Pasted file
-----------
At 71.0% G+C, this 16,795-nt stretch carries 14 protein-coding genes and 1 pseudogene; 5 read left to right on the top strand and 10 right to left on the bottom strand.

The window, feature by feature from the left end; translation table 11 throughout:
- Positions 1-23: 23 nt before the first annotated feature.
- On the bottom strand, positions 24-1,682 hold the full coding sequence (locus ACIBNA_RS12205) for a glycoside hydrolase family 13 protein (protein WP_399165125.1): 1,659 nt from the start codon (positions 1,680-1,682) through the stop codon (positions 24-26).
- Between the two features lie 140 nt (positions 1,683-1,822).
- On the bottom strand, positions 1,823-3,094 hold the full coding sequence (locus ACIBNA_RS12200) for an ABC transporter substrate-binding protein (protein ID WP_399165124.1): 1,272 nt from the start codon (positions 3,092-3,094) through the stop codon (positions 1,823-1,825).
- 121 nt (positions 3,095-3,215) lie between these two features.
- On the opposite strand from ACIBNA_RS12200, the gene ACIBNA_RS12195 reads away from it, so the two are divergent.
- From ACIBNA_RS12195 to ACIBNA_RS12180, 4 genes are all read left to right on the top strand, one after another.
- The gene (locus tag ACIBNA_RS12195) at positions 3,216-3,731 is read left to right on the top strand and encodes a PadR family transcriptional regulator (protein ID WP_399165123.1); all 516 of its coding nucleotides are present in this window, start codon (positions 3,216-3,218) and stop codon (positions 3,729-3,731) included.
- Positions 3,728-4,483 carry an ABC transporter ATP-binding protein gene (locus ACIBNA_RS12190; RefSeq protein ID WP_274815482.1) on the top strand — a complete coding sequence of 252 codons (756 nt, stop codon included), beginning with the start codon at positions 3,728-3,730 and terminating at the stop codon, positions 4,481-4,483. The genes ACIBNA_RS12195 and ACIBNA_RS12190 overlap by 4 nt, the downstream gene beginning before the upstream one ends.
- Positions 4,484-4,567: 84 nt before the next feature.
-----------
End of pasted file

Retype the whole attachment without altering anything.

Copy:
At 71.0% G+C, this 16,795-nt stretch carries 14 protein-coding genes and 1 pseudogene; 5 read left to right on the top strand and 10 right to left on the bottom strand.

The window, feature by feature from the left end; translation table 11 throughout:
- Positions 1-23: 23 nt before the first annotated feature.
- On the bottom strand, positions 24-1,682 hold the full coding sequence (locus ACIBNA_RS12205) for a glycoside hydrolase family 13 protein (protein WP_399165125.1): 1,659 nt from the start codon (positions 1,680-1,682) through the stop codon (positions 24-26).
- Between the two features lie 140 nt (positions 1,683-1,822).
- On the bottom strand, positions 1,823-3,094 hold the full coding sequence (locus ACIBNA_RS12200) for an ABC transporter substrate-binding protein (protein ID WP_399165124.1): 1,272 nt from the start codon (positions 3,092-3,094) through the stop codon (positions 1,823-1,825).
- 121 nt (positions 3,095-3,215) lie between these two features.
- On the opposite strand from ACIBNA_RS12200, the gene ACIBNA_RS12195 reads away from it, so the two are divergent.
- From ACIBNA_RS12195 to ACIBNA_RS12180, 4 genes are all read left to right on the top strand, one after another.
- The gene (locus tag ACIBNA_RS12195) at positions 3,216-3,731 is read left to right on the top strand and encodes a PadR family transcriptional regulator (protein ID WP_399165123.1); all 516 of its coding nucleotides are present in this window, start codon (positions 3,216-3,218) and stop codon (positions 3,729-3,731) included.
- Positions 3,728-4,483 carry an ABC transporter ATP-binding protein gene (locus ACIBNA_RS12190; RefSeq protein ID WP_274815482.1) on the top strand — a complete coding sequence of 252 codons (756 nt, stop codon included), beginning with the start codon at positions 3,728-3,730 and terminating at the stop codon, positions 4,481-4,483. The genes ACIBNA_RS12195 and ACIBNA_RS12190 overlap by 4 nt, the downstream gene beginning before the upstream one ends.
- Positions 4,484-4,567: 84 nt before the next feature.